In this piece we will cover all the ways you can organize your content creation workflow. Sit tight, because we’re packing a lot of guides on how tools help us create more and create better.

Lots of great apps and tools covered here. Always fun to read through posts like these.

The Complete List of Tools for SEO Content Creation & Blogging Productivity in 2020


As a teenager, you may have once pined over a boy or girl and thought, They don’t even know I exist. Well, it can feel just as bad when you create a new blog and no-one seems to be reading it. In fact, it may be even worse because Google Analytics will confirm your suspicions without a hint of sympathy.

How to Get the Word out about Your New Blog


Contrary to popular belief, you don’t need to spend thousands on your blog to be successful. You don’t need hundreds of thousands of pageviews. Or even a super slick blog design. In fact, you can be extremely successful and barely spend any money. But what you do need is a plan.

5 Blogging Mistakes + How to Fix Them


While I know you’ve heard the benefits of guest posting before, I don’t think it’s often discussed as a practice.

A lot has to happen before more readers discover your writing, and one big obstacle blocks many internet-era writers …

Find Loyal Readers Faster with This Writing Practice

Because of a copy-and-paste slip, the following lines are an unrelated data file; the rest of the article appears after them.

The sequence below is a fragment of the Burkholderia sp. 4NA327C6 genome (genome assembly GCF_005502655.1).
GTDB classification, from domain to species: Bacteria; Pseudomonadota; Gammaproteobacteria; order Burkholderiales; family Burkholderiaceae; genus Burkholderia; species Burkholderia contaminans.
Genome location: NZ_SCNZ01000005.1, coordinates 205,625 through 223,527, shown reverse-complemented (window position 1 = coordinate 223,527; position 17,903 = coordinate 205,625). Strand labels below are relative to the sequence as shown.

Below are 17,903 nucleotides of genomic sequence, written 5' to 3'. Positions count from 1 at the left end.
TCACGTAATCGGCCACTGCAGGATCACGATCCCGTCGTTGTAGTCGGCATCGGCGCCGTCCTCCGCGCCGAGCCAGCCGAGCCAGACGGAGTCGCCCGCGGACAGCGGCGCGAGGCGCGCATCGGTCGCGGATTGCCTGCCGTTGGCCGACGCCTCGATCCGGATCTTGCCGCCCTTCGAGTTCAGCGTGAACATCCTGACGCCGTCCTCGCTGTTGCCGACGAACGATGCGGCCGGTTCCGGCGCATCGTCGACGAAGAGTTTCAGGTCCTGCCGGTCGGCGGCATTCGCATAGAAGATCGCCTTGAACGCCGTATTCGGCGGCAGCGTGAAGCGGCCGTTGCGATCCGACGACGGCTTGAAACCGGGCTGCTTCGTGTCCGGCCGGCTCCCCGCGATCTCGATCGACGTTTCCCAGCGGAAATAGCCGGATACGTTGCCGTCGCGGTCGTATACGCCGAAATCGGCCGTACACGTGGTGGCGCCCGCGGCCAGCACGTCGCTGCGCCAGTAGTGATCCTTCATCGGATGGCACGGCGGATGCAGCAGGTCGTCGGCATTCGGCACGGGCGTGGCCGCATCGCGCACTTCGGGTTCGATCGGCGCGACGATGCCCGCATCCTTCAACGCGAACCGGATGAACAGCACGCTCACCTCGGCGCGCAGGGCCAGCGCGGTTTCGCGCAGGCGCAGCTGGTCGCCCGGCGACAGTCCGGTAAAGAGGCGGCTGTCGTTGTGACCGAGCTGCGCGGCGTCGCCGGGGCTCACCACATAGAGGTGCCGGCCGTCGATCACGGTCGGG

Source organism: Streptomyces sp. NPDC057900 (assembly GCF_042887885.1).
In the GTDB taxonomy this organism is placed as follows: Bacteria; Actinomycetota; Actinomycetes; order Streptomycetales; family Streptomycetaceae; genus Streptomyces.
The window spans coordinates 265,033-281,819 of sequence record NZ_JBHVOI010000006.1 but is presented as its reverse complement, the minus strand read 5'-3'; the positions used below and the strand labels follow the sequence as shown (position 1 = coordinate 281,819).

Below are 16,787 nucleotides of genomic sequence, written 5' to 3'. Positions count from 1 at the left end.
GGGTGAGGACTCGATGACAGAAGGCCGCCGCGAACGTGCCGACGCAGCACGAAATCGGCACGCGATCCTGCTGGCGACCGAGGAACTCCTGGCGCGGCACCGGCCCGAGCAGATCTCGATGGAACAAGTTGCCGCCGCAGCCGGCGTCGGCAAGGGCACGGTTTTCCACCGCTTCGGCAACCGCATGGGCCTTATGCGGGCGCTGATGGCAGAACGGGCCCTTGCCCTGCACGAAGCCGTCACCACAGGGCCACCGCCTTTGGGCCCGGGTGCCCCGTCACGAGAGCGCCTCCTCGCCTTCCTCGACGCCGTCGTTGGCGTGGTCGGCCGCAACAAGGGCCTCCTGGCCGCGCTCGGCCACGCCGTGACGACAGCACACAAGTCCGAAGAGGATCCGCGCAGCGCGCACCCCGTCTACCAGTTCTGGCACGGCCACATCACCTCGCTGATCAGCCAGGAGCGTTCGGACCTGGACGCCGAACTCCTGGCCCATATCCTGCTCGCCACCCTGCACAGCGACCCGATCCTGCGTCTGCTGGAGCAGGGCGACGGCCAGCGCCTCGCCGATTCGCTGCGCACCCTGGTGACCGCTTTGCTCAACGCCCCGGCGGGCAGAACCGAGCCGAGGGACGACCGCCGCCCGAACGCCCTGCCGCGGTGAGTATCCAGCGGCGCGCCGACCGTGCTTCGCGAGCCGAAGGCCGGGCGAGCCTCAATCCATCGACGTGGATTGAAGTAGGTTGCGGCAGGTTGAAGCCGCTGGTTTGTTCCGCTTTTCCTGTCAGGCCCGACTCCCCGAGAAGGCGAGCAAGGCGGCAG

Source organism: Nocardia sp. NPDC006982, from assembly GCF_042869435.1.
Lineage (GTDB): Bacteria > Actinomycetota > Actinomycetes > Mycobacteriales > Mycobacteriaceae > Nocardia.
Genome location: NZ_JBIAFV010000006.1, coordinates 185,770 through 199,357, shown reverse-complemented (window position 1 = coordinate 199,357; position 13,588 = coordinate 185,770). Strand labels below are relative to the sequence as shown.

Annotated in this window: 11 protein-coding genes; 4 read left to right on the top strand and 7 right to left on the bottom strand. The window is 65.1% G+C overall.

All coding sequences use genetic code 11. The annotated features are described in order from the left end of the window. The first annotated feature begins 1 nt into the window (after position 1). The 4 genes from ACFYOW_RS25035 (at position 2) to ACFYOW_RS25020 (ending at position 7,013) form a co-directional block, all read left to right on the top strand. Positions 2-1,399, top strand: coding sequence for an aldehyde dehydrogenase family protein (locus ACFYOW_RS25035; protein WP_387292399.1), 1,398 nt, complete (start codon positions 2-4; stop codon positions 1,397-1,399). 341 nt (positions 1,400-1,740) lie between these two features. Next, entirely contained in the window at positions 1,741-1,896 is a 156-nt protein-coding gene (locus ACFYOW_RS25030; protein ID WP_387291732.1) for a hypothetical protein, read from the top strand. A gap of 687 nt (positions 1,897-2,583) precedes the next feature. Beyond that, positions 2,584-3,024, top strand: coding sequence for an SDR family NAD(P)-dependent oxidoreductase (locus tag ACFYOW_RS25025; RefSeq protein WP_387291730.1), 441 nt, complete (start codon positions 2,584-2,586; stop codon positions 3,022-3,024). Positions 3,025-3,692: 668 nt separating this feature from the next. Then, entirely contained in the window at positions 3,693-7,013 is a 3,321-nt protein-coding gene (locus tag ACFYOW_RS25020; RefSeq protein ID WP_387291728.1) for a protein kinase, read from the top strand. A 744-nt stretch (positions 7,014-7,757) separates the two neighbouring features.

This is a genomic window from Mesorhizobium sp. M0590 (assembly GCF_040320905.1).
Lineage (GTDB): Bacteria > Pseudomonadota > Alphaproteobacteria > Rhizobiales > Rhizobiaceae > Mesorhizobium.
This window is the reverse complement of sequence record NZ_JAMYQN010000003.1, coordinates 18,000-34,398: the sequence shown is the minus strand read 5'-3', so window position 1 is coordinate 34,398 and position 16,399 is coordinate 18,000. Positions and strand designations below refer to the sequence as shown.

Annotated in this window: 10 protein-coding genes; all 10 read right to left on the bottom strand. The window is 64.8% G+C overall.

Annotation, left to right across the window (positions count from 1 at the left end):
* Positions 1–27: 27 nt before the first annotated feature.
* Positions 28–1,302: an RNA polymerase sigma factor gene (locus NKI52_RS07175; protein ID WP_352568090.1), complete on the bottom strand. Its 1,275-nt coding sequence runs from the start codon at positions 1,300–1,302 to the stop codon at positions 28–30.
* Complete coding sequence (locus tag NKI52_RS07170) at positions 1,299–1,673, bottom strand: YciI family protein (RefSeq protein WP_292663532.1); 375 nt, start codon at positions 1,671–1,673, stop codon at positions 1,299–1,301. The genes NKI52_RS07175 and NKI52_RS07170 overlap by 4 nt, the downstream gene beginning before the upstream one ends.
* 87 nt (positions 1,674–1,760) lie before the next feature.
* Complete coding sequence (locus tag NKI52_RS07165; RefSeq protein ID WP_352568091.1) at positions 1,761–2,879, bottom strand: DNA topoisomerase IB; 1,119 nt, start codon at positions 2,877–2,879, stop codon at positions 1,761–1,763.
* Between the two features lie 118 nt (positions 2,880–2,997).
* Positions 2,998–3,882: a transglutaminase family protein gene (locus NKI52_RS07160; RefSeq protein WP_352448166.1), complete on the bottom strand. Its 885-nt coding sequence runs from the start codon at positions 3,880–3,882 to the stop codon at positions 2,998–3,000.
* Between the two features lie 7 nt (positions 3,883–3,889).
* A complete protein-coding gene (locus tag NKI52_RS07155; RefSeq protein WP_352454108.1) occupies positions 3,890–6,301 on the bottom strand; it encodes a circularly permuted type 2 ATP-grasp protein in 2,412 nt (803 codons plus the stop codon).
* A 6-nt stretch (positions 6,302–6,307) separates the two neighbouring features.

Links of the Week (4/20/2020)

Why they should read your article over others and a 103-year-old’s bucket list…

But why should readers choose your content over another writer’s work?

​This is one of those articles to save a re-read every now and then. Lots of valuable blogging specific advice here.

8 Transformative Edits to Strengthen Weak Content Writing – Copyblogger


The leading theory for why this happens is that the perception of time relies on the number of memories formed in a period, and memories are encoded from new and surprising experiences. The monotony of commuting to work on the same road for 20 years passes without leaving a mark. But every day is a memorable surprise to a child experiencing her first summer camp, or learning how big the universe is for the first time.

Time slowed in March because for the first time since childhood many of us are being bombarded with new and surprising experiences.

​I this this article answered a question I didn’t even know I had.

Why Time Has Slowed


  • Like everybody else, Romanian philosopher Mihai Sora is stuck inside.
  • He is keeping busy for a 103-year-old man, and keeping the world up to date on his indoor adventures with Facebook.
  • His to-do list is impressive, but not so impressive it can’t be used by most people.

​I’m impressed.

This 103-year-old philosopher’s to-do list will get you through self-isolation


While it’s very tempting to roll out of bed and into the workday still dressed in your most comfortable pajamas, this could be one of the biggest reasons you’re finding it hard to concentrate during your work from home days.

5 effortless, science-backed changes to your isolation workspace that will improve productivity and mental health

10,000 Hours of Blogging

I did the math…

Have you ever heard of the 10,000 hour rule?

What is the 10,000 hour rule? How long is 10,000 hours? Have you blogged for 10,000 hours? How?